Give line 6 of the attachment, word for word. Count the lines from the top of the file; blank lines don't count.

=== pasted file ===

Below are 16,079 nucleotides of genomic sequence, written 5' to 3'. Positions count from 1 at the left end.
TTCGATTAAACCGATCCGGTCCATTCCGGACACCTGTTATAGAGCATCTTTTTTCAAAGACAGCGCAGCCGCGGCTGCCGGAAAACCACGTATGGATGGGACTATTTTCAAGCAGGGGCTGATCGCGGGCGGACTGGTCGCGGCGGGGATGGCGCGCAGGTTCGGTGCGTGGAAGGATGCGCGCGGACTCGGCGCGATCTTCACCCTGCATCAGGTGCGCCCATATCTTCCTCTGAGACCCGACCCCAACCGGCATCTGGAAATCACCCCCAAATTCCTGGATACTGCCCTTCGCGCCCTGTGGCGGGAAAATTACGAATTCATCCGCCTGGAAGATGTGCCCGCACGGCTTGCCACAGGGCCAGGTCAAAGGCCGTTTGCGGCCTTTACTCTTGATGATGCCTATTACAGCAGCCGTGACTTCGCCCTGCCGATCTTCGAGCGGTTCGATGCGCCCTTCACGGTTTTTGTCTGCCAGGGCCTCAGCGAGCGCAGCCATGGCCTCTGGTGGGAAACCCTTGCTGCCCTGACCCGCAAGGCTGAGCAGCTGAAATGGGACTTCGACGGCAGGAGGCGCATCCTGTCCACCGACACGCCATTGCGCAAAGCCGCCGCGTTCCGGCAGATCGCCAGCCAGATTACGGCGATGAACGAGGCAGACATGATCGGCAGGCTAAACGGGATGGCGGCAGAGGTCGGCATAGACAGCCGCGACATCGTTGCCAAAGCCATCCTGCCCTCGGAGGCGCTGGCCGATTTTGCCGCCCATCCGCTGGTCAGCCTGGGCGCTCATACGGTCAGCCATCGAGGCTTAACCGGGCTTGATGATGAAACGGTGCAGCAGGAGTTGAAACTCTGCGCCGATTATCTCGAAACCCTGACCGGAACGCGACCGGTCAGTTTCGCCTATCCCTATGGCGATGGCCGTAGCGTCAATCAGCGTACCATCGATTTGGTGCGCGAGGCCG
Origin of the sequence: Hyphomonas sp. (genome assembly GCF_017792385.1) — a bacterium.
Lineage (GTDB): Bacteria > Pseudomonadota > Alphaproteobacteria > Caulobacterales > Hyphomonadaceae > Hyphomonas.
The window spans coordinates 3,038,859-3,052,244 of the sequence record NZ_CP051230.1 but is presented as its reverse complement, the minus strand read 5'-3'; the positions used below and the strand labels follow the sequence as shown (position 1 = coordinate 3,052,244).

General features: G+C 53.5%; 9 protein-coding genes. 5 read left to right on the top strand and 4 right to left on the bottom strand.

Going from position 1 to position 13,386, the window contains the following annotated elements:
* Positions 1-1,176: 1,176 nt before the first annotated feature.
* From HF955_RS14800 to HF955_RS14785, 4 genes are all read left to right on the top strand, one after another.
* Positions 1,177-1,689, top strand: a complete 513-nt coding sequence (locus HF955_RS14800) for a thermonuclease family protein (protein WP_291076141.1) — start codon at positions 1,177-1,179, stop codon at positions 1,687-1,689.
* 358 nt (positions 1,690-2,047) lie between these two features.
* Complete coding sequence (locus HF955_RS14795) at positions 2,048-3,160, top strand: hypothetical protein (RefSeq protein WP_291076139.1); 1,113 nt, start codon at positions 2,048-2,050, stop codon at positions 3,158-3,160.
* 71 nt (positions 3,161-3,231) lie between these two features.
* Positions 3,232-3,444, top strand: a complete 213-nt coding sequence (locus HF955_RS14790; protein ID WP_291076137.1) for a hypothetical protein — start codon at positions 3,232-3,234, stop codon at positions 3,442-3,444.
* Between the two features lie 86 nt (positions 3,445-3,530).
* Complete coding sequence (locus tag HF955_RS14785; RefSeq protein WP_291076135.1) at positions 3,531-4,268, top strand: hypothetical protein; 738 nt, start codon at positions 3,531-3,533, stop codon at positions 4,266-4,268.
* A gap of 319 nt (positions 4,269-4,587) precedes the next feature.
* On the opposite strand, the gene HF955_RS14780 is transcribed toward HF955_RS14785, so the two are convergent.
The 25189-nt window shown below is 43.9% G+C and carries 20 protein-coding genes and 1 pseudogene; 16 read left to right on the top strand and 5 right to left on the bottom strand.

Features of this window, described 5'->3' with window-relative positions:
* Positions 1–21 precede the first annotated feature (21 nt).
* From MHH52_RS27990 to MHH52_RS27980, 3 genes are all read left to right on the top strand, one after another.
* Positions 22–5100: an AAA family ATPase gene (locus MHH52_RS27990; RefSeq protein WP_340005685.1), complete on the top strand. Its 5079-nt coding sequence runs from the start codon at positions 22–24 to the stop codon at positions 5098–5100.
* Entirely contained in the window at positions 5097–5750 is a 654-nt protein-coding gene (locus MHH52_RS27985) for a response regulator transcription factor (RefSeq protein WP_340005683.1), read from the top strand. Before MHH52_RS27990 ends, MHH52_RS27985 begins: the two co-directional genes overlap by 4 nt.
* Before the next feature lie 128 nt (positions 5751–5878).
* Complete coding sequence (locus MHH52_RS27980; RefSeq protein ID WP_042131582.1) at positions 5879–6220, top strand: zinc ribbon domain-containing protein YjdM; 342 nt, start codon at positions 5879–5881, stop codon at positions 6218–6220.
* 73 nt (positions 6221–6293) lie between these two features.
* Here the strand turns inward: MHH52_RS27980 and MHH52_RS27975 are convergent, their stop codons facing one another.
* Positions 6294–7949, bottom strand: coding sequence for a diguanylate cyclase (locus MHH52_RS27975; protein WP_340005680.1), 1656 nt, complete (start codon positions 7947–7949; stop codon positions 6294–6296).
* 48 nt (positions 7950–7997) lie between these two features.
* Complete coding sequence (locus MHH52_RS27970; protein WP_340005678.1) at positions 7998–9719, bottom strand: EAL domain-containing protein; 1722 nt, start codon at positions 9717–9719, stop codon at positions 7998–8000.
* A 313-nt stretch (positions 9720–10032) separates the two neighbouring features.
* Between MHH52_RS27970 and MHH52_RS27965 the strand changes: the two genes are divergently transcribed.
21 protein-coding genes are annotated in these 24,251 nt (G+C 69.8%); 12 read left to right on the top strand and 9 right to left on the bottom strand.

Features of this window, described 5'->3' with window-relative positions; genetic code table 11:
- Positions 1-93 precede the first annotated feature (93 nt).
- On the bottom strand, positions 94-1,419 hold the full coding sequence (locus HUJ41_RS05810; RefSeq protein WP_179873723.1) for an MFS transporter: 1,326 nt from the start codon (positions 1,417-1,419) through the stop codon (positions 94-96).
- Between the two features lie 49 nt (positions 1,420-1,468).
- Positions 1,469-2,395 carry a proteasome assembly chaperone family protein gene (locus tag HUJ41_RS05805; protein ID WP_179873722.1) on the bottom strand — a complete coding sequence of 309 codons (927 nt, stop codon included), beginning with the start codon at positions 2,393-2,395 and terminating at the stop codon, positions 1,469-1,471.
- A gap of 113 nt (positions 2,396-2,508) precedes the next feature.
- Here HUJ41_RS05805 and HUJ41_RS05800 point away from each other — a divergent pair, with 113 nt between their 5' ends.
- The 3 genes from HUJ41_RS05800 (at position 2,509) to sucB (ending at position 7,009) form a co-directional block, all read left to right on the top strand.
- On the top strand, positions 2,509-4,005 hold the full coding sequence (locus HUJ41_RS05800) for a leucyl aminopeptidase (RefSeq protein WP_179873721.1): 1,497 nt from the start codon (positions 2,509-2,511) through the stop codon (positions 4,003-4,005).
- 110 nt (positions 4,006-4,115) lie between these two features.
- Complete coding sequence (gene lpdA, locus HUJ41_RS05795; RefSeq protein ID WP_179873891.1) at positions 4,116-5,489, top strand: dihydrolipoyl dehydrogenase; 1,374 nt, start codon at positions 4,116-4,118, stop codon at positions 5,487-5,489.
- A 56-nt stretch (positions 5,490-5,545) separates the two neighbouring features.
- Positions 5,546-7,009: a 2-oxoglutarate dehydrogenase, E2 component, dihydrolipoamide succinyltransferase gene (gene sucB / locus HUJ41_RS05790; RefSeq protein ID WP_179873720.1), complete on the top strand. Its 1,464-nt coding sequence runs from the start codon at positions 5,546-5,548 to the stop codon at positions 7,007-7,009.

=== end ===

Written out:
General features: G+C 53.5%; 9 protein-coding genes. 5 read left to right on the top strand and 4 right to left on the bottom strand.